electronic intifada

Israel’s government: Same ax, new executioner
Ali Abunimah, Electronic Intifada, Jun 14 2021

I appeared on satellite channel TRT World to talk about the new Israeli government headed by Naftali Bennett that was sworn in after narrowly winning a vote of confidence on Sunday night. For Palestinians, I explained, the new leadership is merely like changing the executioner. It may matter for the spectators, but for the person whose head is on the chopping block, it makes absolutely no difference whose hands are holding the ax. I highlighted delusional statements from many in the so-called international community marketing the new government as an opportunity to work for “peace” and a “two-state solution.” US Senate Majority leader Chuck Schumer, a Democrat, asserted:

We are hopeful that we can now begin serious negotiations for a two-state solution.

EU envoy Sven Koopmans also looked forward to “working with the new government of Israel towards lasting peace and security.” The leaders of the US, Britain, Canada and Germany also gave Bennett a warm welcome. As I told TRT World, Bennett has over the last decade attacked his predecessor Benjamin Netanyahu from the right. While Netanyahu was willing to publicly pretend to support a Palestinian state, albeit under impossible conditions, Bennett has never even been willing to do that. Bennett has pushed for formal apartheid, in which Israel annexes most of the occupied West Bank without giving the vast majority of Palestinians any rights. As a young officer, Bennett was involved in Israel’s Apr 1996 massacre of more than 100 refugees sheltering at a UN base in southern Lebanon. He reportedly bragged later:

I have killed lots of Arabs in my life, and there is no problem with that.

Of course, Bennett is not alone in the government. As I recently wrote, the new cabinet contains a collection of other war criminals and genocidal fanatics. The new interior minister is Ayelet Shaked, a senior member of Bennett’s Yamina party. In 2014, she notoriously promoted a call for genocide of the Palestinian people, “including its elderly and its women, its cities and its villages, its property and its infrastructure.” Staying on as defense minister is Benny Gantz. He has now led two major massacres in Gaza, the one in 2014, when he was Israeli army chief of staff, and the one last month, a record of slaughter and destruction he brags about. Meet the new executioners, same as the old.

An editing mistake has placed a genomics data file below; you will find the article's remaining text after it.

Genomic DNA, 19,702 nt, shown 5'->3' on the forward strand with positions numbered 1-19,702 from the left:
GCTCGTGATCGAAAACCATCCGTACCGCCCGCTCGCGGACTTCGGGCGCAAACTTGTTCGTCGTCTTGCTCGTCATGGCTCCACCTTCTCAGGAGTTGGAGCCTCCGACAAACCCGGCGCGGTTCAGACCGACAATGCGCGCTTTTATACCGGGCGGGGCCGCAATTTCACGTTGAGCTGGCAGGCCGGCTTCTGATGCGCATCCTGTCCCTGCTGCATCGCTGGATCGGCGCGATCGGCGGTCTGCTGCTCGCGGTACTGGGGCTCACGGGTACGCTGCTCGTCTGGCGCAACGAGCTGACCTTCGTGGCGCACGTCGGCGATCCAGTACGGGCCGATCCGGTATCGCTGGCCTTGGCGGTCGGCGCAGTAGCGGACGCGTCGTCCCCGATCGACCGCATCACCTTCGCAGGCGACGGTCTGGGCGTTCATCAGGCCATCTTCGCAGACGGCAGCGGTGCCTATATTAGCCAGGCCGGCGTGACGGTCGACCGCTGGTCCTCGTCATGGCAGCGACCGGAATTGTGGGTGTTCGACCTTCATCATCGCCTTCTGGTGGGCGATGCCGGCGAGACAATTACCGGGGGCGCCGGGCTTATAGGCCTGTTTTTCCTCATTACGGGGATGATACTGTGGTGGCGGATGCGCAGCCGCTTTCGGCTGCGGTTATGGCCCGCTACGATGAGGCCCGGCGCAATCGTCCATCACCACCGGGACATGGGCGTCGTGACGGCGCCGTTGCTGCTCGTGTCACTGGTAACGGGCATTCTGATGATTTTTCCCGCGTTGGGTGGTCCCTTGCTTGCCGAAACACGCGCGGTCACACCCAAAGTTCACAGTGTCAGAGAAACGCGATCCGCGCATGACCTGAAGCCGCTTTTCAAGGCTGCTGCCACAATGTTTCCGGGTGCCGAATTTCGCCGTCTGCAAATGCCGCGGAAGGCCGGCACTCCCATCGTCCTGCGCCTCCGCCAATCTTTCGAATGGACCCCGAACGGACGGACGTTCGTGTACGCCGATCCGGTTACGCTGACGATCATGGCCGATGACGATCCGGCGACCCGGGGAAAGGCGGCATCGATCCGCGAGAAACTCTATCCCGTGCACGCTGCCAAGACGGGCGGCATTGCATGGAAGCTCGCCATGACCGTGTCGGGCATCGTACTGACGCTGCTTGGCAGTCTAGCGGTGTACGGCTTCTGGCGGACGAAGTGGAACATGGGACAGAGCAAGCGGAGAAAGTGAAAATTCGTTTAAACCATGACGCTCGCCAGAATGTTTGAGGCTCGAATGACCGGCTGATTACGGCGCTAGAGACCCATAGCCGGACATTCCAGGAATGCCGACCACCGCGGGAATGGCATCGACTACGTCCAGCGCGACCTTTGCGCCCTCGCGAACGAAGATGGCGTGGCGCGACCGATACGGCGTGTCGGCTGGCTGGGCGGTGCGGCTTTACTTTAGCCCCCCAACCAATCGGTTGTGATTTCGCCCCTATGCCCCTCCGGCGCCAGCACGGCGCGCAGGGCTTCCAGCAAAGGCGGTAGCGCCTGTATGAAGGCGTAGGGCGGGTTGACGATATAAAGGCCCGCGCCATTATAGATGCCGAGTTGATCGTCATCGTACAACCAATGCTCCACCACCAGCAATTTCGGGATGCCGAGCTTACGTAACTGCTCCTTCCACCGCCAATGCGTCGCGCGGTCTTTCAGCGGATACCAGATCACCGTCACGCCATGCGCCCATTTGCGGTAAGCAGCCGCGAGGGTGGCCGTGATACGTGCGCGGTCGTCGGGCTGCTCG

A placeholder government going nowhere
Omar Karmi, Electronic Intifada, Jun 14 2021

Israel’s new coalition has brought about the end of Benjamin Netanyahu’s long tenure, who after 12 long years is finally a former prime minister. And it has been particularly amusing to see Netanyahu go full Donald Trump. Allegations of election fraud caused by a conspiracy of left-wing terror supporters, dog whistles to his base and a final, angry, paranoid farewell speech linking the Jewish holocaust with US policy on Iran. It’s all there. That, however, is the only positive thing about a new coalition that initially will be led by Naftali Bennett, a man who brags about “killing Arabs,” wants to annex large swathes of the West Bank and supports neither sovereignty for Palestinians nor equal rights. Bennett said in 2020:

I strongly oppose the giving of even one inch of land to the Arabs.

Bennett is one component of a loose coalition that runs from the United Arab List and Meretz through Yair Lapid’s Yesh Atid to Bennett’s Yamina and Avigdor Liberman’s Israel Beitenu. It’s an eight-party group that holds a single-seat majority in Israel’s parliament and indeed was confirmed by just 60-59 votes with one abstention in Israel’s parliament yesterday. It is a constellation of parties that agrees on only one thing, ousting Netanyahu. And it will almost certainly fall at the first or second significant hurdle. That first hurdle might come sooner rather than later. On Tuesday, Israeli Jewish nationalists are supposed to be marching through Jerusalem to loudly proclaim their exclusive ownership over the city.